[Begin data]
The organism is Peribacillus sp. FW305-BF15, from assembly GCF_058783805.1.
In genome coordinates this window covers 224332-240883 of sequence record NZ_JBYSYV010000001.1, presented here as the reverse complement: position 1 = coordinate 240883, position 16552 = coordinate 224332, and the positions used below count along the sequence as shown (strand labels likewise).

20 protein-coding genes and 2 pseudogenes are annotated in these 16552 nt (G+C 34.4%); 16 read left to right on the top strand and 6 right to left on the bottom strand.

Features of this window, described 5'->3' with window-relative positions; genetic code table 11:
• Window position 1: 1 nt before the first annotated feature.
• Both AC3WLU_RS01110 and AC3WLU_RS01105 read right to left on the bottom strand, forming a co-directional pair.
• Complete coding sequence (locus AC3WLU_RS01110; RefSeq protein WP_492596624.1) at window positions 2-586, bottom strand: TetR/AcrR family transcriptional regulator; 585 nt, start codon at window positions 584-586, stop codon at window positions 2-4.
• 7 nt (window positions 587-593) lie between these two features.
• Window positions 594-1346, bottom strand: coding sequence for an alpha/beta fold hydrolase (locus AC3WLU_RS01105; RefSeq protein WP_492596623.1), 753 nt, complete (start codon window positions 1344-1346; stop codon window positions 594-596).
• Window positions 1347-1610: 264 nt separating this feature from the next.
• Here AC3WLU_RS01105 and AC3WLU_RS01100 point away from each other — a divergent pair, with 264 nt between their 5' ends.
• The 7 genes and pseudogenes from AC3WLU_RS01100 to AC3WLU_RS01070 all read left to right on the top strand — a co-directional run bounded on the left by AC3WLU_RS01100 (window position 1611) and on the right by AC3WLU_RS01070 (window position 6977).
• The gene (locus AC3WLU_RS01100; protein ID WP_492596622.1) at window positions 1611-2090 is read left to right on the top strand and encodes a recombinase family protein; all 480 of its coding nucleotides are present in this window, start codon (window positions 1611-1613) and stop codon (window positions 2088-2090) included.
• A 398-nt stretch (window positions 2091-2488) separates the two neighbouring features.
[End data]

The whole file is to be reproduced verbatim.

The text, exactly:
The organism is Peribacillus sp. FW305-BF15, from assembly GCF_058783805.1.
In genome coordinates this window covers 224332-240883 of sequence record NZ_JBYSYV010000001.1, presented here as the reverse complement: position 1 = coordinate 240883, position 16552 = coordinate 224332, and the positions used below count along the sequence as shown (strand labels likewise).

20 protein-coding genes and 2 pseudogenes are annotated in these 16552 nt (G+C 34.4%); 16 read left to right on the top strand and 6 right to left on the bottom strand.

Features of this window, described 5'->3' with window-relative positions; genetic code table 11:
• Window position 1: 1 nt before the first annotated feature.
• Both AC3WLU_RS01110 and AC3WLU_RS01105 read right to left on the bottom strand, forming a co-directional pair.
• Complete coding sequence (locus AC3WLU_RS01110; RefSeq protein WP_492596624.1) at window positions 2-586, bottom strand: TetR/AcrR family transcriptional regulator; 585 nt, start codon at window positions 584-586, stop codon at window positions 2-4.
• 7 nt (window positions 587-593) lie between these two features.
• Window positions 594-1346, bottom strand: coding sequence for an alpha/beta fold hydrolase (locus AC3WLU_RS01105; RefSeq protein WP_492596623.1), 753 nt, complete (start codon window positions 1344-1346; stop codon window positions 594-596).
• Window positions 1347-1610: 264 nt separating this feature from the next.
• Here AC3WLU_RS01105 and AC3WLU_RS01100 point away from each other — a divergent pair, with 264 nt between their 5' ends.
• The 7 genes and pseudogenes from AC3WLU_RS01100 to AC3WLU_RS01070 all read left to right on the top strand — a co-directional run bounded on the left by AC3WLU_RS01100 (window position 1611) and on the right by AC3WLU_RS01070 (window position 6977).
• The gene (locus AC3WLU_RS01100; protein ID WP_492596622.1) at window positions 1611-2090 is read left to right on the top strand and encodes a recombinase family protein; all 480 of its coding nucleotides are present in this window, start codon (window positions 1611-1613) and stop codon (window positions 2088-2090) included.
• A 398-nt stretch (window positions 2091-2488) separates the two neighbouring features.